2. Missile Command
I grew up playing video games in the days when arcades were everywhere. In fact, coin-op video games in that era were almost literally on every corner--every pizza shop, grocery store, convenience store, and deli had at least one. I dropped a lot of quarters in the arcade but, like every kid in those days, I wanted to be able to bring those games home. In the days before arcade games became affordable enough to fill my basement with them, that meant the Atari 2600.

The 2600 (or VCS as it was known originally) didn't start out as such a popular game system. It wasn't until Atari came up with the brilliant idea of grabbing the home console rights to the most popular arcade games of the day that everybody wanted one. When I saved up my paper route money and bought a 2600 and the Space Invaders cartridge, I was (for a short time) the most popular kid on the block.

None of the home versions of coin-op games were perfect (and some were pretty bad), but there were a handful that were both faithful to the original game and fun in their own right. The best of the bunch in my collection was definitely Missile Command. Playing with the joystick as opposed to the trackball that was found on the coin-op version took some getting used to, but the control system was pretty well implemented. There was also the fact that the arcade version had three fire buttons--one for each missile base. This figured heavily into the strategy of the arcade game because you had to decide which missile base to use based on the amount of distance your shot had to travel to take out the oncoming missiles you were aiming at. The 2600 only had one fire button, so the missile base selection was automatic. This made the game easier to play. That was fine with me, because--although I love the game--I suck at Missile Command.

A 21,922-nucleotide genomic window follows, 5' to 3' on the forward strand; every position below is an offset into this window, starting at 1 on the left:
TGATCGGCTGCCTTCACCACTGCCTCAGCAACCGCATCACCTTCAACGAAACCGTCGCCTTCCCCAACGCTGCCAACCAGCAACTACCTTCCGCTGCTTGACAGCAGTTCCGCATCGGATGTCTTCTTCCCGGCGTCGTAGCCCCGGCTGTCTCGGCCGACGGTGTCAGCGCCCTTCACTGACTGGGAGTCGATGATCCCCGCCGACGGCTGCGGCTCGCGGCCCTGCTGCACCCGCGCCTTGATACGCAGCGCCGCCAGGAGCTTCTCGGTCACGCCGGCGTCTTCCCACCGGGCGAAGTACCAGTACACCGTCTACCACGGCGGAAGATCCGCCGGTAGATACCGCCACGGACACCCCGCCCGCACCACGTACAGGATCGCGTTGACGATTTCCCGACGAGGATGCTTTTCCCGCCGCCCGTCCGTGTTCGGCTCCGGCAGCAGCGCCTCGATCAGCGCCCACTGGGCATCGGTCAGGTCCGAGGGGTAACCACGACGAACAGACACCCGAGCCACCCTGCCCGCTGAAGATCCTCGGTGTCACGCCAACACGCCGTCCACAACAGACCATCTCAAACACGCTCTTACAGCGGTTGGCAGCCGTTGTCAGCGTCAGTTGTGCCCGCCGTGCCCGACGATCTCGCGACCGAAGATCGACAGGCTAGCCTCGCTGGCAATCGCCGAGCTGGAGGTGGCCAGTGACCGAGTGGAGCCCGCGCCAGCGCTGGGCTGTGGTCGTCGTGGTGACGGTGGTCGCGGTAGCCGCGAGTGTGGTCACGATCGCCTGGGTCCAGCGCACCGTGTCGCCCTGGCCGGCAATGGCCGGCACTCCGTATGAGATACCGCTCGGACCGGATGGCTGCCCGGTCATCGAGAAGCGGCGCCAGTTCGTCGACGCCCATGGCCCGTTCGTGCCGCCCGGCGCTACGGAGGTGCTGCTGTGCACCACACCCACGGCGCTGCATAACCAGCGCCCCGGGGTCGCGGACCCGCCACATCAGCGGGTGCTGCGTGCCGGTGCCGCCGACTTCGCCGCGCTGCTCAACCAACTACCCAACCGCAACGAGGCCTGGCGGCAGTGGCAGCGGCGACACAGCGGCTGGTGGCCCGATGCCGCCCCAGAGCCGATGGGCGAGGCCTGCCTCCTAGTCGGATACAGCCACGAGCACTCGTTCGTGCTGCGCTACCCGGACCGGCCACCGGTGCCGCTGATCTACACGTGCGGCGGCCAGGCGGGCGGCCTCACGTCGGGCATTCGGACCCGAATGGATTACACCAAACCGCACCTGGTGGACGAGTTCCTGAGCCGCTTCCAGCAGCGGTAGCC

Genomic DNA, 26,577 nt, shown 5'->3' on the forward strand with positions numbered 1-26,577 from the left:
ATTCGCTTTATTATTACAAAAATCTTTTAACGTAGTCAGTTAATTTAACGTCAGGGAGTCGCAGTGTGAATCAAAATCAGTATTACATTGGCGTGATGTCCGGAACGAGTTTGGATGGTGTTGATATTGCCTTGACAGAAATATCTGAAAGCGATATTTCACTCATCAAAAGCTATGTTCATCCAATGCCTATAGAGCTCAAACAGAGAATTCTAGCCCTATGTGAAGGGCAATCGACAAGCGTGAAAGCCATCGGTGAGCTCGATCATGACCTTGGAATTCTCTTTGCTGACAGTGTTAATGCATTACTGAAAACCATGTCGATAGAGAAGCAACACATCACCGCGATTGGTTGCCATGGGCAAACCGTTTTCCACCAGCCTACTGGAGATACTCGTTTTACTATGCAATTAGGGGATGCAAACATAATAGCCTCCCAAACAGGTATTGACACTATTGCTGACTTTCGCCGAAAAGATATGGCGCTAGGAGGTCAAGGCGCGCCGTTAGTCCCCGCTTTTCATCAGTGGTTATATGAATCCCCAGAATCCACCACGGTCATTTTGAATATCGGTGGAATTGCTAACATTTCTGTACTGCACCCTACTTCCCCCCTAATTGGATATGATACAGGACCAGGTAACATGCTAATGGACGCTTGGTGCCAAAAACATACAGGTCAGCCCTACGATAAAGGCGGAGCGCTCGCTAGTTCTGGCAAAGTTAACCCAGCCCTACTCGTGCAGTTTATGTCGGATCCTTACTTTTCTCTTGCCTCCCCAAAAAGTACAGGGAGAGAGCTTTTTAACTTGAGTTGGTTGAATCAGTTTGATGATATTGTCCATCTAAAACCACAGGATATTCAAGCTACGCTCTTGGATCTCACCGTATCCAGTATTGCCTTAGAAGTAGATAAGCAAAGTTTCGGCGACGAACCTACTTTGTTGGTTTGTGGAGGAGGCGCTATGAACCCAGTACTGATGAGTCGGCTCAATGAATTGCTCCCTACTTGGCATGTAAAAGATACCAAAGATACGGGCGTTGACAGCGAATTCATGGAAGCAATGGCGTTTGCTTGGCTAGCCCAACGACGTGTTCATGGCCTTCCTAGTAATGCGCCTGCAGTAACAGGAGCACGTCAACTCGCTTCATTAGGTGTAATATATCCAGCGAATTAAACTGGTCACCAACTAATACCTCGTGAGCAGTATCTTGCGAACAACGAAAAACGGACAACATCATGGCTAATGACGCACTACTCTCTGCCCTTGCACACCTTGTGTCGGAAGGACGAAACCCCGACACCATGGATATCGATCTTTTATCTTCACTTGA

The other thing that the Missile Command cartridge had was a choice of difficulty levels. I usually played on the setting that was closest to the arcade difficulty. There was one time, however, that I wanted to see how long I could play the game in a single marathon session. One Sunday morning, I set the cartridge on the most basic difficulty and started playing. About 8 hours later, I finally gave up. I could have kept going another 8 hours easily...I just decided I'd rather watch TV for a while rather than playing it.